By Ramesh Mathew
Many parents in the Asian expatriate communities, including Indians, want the authorities to involve them in the process of deciding on proposals for fee hikes by schools.
The parents have also called for a “realistic” approach to the issue, taking into consideration factors such as the quality of education provided as well as other financial constraints.
This comes in the wake of some schools being allowed to raise their fees by 1.5% to 4%. While the quantum of hike is nominal, the parents argue that they, too, should be permitted to become part of the deliberations on such issues to allow them to voice their concerns.
Some residents said such issues could be “effectively and flawlessly” sorted out if the educational regulators held meetings with the parents’ representatives before schools were allowed to effect any fee hike.
“If such meetings take place, we would be able to convince the Supreme Education Council (SEC) about the need to restrict tuition fees at some of the country’s expatriate schools to the existing levels,” said a group of parents in a mail to this newspaper.
Further, they said enquiries in some other GCC states revealed that the local systems there provided channels for parents to directly interact with educational officials, stressing the need for something similar here in Qatar.
The parents recalled that in the beginning of 2013-14, a press release from the SEC Private Schools Office director had said “the school (tuition) fee should balanced with the quality of educational services and the student’s performance. From this year, requests from private schools seeking fee hike will be studied based on a set of new criteria, on top of which will be the student’s academic performance and the quality of educational services provided by the school”.
Despite this, they added, the authorities recently permitted some schools to hike their tuition fee, albeit by a small amount. This is a cause for concern as they are already overburdened owing to the exorbitant fee structure of some schools in the community, the parents pointed out.
However, it also needs to noted that a majority - 70% - of the applications for fee hike from schools had been rejected by the SEC and only a few were allowed to do so.
The parents also maintained that some of the schools were charging tuition fees not commensurate with the quality of service and facilities they were providing. “The SEC, being the local educational regulator, will get a real picture of the schools only when the parents are given an interface with its officials at intervals,” they said.
Further, the parents felt the need to have a 24-hour hotline at the SEC so that they could directly air their grievances to the educational regulators. When contacted, a parent said such a system is in place at least in one neighbouring GCC country, where it is reportedly functioning effectively.
Meanwhile, the parents also questioned the practice of some schools to collect the tuition fee for each quarter in advance. They said, “Many parents find it difficult to remit tuition and other fees of four months in advance. Why can’t they instead allow parents to remit tuition fee on a monthly basis?”
When contacted, one of the schools cited “convenience” as the main reason for collecting four months’ tuition fee in a single instalment, an argument that many parents find unconvincing.
While slamming an Indian school in particular, the parents said the institution was focusing only on “creamy layer” parents working in establishments that reimbursed the tuition fees of their children. “This is because every time the fee is hiked, the employers of such parents remit such exorbitant tuition fees without raising any hue and cry.”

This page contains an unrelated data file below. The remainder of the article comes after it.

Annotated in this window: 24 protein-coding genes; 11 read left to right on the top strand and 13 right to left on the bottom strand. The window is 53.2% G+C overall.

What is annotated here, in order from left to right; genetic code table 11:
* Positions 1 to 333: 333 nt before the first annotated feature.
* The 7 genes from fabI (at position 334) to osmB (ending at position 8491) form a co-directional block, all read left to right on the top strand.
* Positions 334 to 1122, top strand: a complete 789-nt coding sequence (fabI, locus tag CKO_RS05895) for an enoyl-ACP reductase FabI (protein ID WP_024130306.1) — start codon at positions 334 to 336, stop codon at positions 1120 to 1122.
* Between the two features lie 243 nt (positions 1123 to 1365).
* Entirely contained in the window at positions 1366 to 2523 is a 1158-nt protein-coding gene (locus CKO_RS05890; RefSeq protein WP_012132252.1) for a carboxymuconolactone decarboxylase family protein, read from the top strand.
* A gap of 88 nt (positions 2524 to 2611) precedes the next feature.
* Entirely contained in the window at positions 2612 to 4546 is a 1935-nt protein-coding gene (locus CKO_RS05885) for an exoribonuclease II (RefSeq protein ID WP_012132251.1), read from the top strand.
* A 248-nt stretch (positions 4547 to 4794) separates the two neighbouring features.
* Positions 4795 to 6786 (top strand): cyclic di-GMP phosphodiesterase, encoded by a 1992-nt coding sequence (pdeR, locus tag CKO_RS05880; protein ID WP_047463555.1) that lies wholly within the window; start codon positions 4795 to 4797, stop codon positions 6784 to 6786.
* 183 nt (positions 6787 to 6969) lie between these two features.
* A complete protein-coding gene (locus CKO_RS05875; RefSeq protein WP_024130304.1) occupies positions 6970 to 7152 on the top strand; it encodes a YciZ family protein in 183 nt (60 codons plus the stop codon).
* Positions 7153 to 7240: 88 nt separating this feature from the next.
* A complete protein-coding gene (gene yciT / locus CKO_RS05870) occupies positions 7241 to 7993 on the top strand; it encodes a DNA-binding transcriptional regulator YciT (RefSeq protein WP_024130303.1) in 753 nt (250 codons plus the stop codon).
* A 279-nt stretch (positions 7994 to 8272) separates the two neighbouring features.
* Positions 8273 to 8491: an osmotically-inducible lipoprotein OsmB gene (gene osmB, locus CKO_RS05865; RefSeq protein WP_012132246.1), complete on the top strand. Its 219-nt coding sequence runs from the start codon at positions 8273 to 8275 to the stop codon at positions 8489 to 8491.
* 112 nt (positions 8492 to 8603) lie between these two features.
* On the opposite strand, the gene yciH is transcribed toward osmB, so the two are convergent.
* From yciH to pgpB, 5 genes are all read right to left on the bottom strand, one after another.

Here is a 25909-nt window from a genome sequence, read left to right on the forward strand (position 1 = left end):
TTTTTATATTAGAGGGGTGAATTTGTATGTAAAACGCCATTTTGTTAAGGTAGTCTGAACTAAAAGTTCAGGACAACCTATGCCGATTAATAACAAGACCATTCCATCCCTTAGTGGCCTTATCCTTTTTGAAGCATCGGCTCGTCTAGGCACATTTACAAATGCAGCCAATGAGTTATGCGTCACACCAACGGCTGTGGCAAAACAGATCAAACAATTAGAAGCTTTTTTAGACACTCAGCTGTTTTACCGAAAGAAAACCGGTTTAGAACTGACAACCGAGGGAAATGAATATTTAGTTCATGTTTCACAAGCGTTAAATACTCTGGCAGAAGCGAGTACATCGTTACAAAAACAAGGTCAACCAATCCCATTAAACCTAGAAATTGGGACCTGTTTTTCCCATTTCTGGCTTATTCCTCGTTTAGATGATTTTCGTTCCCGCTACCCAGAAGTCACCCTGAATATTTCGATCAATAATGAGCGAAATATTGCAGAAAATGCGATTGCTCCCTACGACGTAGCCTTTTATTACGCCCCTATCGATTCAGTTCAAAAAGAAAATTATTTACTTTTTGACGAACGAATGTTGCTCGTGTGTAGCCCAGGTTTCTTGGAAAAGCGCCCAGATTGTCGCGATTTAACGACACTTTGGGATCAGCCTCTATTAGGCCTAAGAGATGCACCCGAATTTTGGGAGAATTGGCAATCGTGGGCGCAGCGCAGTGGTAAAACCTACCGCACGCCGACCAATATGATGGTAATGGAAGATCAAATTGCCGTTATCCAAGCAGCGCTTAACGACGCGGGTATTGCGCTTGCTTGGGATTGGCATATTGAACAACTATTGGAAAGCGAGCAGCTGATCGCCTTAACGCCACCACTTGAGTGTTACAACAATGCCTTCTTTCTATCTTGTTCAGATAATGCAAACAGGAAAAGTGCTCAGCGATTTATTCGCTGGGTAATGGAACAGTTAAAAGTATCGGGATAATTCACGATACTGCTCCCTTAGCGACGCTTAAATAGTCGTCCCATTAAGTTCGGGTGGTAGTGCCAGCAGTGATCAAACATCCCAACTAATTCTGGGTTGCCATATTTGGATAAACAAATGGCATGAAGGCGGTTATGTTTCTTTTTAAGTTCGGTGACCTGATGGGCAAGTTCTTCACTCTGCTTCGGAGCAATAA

The school operators, the parents added, failed to realise that not many parents were entitled to benefits such as fee reimbursements from their employers.
“We know a number of parents who are surviving on multiple credit cards just to meet the school fee deadlines,” said the parents, citing examples of people who were forced to send their children home over the last few months.
In the letter, the parents were also critical of some schools penalising people for late fee payment. “They have fixed a deadline on their own for remitting the tuition fee and defaulters are penalised if the fee is not paid on or before the cut-off date. Does the law of this country allow schools to levy penalties for late payment on tuition fee which, after all, they are taking in
Parents have expressed deep concern over the prevailing uncertainty over admissions in some expatriate schools. In a mail to Gulf Times, they have pointed out how some people are being forced to take drastic decisions in view of the uncertainty. “It is alarming that many of the newly arrived expats are now unable to find admissions for their children. Frustrated as they are, some of them have already sent their families home and tendered their papers,” it was pointed out in the letter. “It has come to our notice that there are incidents of expatriates declining jobs on realising that school admissions for their kids are impossible these days,” they added. The parents hailed some of the recent SEC directives on student-teacher ratio, but also raised concern over the ensuing uncertainty over fresh admissions. The parents requested the authorities to give enough time for the schools to enhance their infrastructure so that the uncertainty over new admissions is sorted out. They have also made an plea to the SEC to let the schools admit 35 students in each class at least until the admission issue is settled. Further, the writers of the letter have urged the local authorities to explore the possibility of encouraging the embassies of those countries with a large number of expatriates in Qatar to open their own schools.